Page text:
Step one is doing it in Europe and proving it’s popular.
If you get to the point that you have 6 sleeper trains leaving London every 30 minutes in the evening then I think it might be worth a try cross country in America.
There wouldn’t be a market for it because it would cost too much.
Assuming green hydrogen doesn’t happen and/or isn’t cheap.
Then market is people who care about climate change who want to travel
Renting six seats worth of space to have a tiny sleeping compartment, for 24 hours, costs a lot of money,
The electrolysis cell doesn’t care where the electricity comes from. Physics is a cruel cruel mistress, hydrogen from electrolysis is never going to be cheaper than using the electricity directly. Airplanes fly on substitutes for fossil Jet-A today, there are lots of options that don’t involve replacing the airplanes to run on hydrogen.
There’s no evidence any fossil fuel replacement will be as cheap as fossil fuels. And while you might be able to island hop which is useful there’s no way a battery has the energy density to fly a plane any real distance.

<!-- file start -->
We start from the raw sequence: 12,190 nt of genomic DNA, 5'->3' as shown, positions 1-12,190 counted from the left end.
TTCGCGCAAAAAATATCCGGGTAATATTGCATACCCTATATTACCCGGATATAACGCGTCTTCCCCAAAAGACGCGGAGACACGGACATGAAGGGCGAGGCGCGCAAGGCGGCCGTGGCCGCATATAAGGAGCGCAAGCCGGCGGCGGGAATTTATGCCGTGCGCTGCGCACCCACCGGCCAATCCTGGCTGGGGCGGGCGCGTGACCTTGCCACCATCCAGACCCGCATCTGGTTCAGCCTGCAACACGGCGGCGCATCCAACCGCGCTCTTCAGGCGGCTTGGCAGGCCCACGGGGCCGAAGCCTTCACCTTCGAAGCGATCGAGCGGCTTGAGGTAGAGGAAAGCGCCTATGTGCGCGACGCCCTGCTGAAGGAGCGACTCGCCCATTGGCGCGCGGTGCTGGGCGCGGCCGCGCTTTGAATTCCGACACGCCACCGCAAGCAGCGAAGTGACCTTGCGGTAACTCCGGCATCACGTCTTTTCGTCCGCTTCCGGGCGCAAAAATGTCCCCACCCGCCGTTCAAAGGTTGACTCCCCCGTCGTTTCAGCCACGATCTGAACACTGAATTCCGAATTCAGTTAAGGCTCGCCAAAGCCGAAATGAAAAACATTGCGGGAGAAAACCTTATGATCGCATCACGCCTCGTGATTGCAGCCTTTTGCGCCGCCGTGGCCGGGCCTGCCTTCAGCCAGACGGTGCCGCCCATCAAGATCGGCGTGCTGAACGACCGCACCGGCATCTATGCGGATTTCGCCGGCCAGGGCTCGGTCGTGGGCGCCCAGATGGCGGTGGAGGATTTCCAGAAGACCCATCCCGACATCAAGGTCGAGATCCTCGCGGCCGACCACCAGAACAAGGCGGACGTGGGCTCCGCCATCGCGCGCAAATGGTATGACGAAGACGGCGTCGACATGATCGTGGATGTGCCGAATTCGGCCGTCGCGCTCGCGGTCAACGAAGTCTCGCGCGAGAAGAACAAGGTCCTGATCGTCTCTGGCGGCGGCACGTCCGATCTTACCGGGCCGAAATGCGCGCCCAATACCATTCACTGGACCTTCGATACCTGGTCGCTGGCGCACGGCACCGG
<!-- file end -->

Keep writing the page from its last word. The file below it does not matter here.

It doesn’t have to cheaper than fossil fuel. It needs to be cheaper than renting six seats of train for day. Or five days of ocean liner.
As per https://pedestrianobservations.com/2018/02/19/what-the-spinetta-axe-reveals-about-cost-control/ both HSR and a budget airline can run for €0.04-0.05/km, so a high speed sleeper would probably cost €0.10/km.
While €0.10/km is more expensive than a flight. It’s still almost certainly cheaper than green hydrogen/fossil fuels or a traditional flight with a frequent flyer levy.
You need six seats worth to be able to unfold the seats and lay down.
As per https://www.seat61.com/reference/trainseatplans/CNL_seat_map.pdf?dl=0 a couchette carriage has 40 beds in 4 bed rooms vs 76 in a standard class Eurostar carriage – https://www.seat61.com/reference/trainseatplans/Eurostar-e320-seat-plan.pdf?dl=0.
Plus I suspect with double decker carriages with fewer doors you could get even more people in a sleeper train.
Double-decker carriages with fewer doors are an egress nightmare. Even as a coach, not a sleeper, it takes a while for a TGV Duplex to unload in Paris – I think last time I took one it was 10 minutes. At very busy stations, egress capacity is a tighter limit than on-train capacity, which is why Japan barely uses bilevels even though (unlike the UK) it has the loading gauge to do so.
Double deckers are a though experiment because synthetic fuels exist. That can be used in existing airplanes.
I’m not sure the egress is as important for sleeper trains.
I mean if you do a high speed sleeper from London to Spain the stops are going to be like London St Pancras – 8:45pm departure, Paris Gare Du Nord – 12 midnight arrival, Barcelona – 6am arrival and Madrid – 8:45am arrival.